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The reality of manual labour and under-automation

For many businesses, the warehouse serves as the critical hub for inventory management, order fulfilment, and distribution. Driven by the promise of increased efficiency, accuracy, and cost savings, the warehouse has seen a significant shift over the years, with the introduction of automation specifically.

Though technological changes have happened, the reality is that many warehouses still rely heavily on manual labour, and the level of automation varies widely across different industries and regions of the world.

In this blog, we will explore the challenges that manual labour and under-automation bring, as well as compelling arguments for leap automation.

Why businesses prefer to cling to manual labour and avoid embracing automation in their warehouses

As mentioned previously, many warehouses still rely heavily on manual labour. Let’s explore the various factors that make companies reluctant to automate their warehouses:

The primary drivers of automation in the warehouse

Automation in the warehouse can take many forms, from simple conveyor belts and forklifts to complex robotic systems that can pick and pack items with incredible speed and precision. What do these technologies bring to the table?


Warehouse robotics, coupled with AI-powered platforms, significantly enhance efficiency in warehouse operations as they can perform repetitive tasks faster (such as order scanning, picking, packing, and sorting) and more consistently than human workers.

As a result, warehouses can process a higher volume of orders in less time, leading to a substantial increase in overall efficiency.


Manual processes, may introduce a higher probability of errors, resulting in costly order discrepancies and potential customer dissatisfaction. Acknowledging that errors can occur at any point, especially when tasks are repetitive and carried out over extended periods is important.

Automated systems help reduce errors, resulting in fewer returns and customer complaints for example order picking, packing or even inventory management. Overall, it contributes to a more robust and reliable operational framework.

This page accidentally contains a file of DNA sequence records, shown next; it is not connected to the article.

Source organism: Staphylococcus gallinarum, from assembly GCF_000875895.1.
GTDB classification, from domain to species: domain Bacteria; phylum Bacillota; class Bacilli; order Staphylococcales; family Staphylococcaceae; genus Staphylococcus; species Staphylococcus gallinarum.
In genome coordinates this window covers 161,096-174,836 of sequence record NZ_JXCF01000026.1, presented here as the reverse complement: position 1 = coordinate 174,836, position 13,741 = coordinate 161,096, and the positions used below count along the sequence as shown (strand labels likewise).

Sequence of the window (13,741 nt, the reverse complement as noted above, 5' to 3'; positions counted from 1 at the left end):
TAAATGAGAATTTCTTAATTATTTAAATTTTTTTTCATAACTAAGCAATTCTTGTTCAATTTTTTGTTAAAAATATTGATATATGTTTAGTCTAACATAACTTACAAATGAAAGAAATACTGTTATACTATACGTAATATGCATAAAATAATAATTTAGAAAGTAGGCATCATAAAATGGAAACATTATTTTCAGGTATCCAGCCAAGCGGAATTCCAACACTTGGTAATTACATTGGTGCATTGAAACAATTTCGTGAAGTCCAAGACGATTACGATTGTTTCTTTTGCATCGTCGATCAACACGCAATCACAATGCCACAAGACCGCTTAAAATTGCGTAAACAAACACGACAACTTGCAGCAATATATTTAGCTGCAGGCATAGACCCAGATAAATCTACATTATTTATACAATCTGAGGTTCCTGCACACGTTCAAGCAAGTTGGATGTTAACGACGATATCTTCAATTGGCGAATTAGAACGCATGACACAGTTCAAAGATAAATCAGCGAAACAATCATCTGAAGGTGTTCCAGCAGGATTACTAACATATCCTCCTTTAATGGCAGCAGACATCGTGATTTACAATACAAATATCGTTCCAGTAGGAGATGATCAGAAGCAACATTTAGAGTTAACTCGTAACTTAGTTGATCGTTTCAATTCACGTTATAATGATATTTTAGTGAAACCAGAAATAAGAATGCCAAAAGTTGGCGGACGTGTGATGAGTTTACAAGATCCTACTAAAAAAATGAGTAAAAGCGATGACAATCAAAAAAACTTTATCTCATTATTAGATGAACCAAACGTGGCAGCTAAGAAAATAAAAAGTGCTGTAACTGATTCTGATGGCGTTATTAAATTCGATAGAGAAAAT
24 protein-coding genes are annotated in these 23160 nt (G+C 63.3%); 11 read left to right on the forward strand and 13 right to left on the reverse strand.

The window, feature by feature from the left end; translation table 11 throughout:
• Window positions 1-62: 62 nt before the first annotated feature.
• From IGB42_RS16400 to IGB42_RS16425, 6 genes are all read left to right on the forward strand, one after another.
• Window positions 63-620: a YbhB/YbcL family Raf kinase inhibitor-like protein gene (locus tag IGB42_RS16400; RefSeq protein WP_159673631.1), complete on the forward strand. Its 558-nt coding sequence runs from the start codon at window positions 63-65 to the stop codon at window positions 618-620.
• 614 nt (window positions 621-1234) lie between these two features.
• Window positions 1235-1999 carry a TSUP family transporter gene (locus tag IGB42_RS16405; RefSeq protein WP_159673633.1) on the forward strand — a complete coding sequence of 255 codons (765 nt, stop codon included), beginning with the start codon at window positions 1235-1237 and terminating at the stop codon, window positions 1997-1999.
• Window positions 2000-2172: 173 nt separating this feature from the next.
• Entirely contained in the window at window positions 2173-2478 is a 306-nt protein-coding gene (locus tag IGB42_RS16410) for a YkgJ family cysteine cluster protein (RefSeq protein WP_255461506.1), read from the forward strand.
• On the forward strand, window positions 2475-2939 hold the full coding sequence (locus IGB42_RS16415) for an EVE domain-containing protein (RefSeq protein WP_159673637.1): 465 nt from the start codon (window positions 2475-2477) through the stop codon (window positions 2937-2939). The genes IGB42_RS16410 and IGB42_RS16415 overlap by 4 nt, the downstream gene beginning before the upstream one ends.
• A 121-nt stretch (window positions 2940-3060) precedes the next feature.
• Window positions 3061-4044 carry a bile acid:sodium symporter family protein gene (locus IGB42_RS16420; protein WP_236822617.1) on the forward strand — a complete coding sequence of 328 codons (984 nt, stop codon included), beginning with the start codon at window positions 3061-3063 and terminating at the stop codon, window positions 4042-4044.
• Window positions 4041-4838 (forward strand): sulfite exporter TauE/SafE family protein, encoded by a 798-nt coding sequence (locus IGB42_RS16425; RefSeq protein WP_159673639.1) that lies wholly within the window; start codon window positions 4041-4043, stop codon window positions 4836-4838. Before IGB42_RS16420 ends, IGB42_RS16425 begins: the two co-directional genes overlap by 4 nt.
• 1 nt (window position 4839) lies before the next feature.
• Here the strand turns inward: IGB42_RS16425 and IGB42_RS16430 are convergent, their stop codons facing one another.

Cost savings

Contrary to common misconceptions, implementing warehouse robotics is a cost-effective solution in the long run (especially in labour-intensive industries like e-commerce and retail). Despite the initial investment, the long-term savings from increased efficiency and minimised errors make warehouse robotics a financially prudent choice.


Automated systems can reduce the risk of workplace injuries and accidents by taking over repetitive and sometimes physically demanding tasks. These technologies are programmed to follow strict safety protocols, which helps create a safer working environment for warehouse employees.

The risks of not automating your warehouse

In a few words: businesses can expect to fall behind competition.

Keeping with manual tasks means coping with slower order processing times, longer lead times, and a reduced ability to meet customer expectations for fast delivery. Competitors that have invested in warehouse automation can offer quicker delivery times, better product availability, and lower prices. Falling behind in automation means losing this competitive edge, making it harder to attract and retain customers.

On top of it, delays, errors, and stockouts caused by manual processes can all lead to dissatisfied customers which can damage a business's reputation and lead to lost sales and customers.

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The benefits of automation have become too significant to ignore, and reliance on manual tasks exclusively has become outdated. Companies that still carry out business-critical tasks manually are missing out on potential increased efficiency, accuracy, and cost savings in their warehouse operations.

As technologies evolve and become more accessible, businesses should put concerns about automation aside and embrace its potential benefits.

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This company has received funding from the European Union's Horizon 2020 research and innovation programme under grant agreement number 849938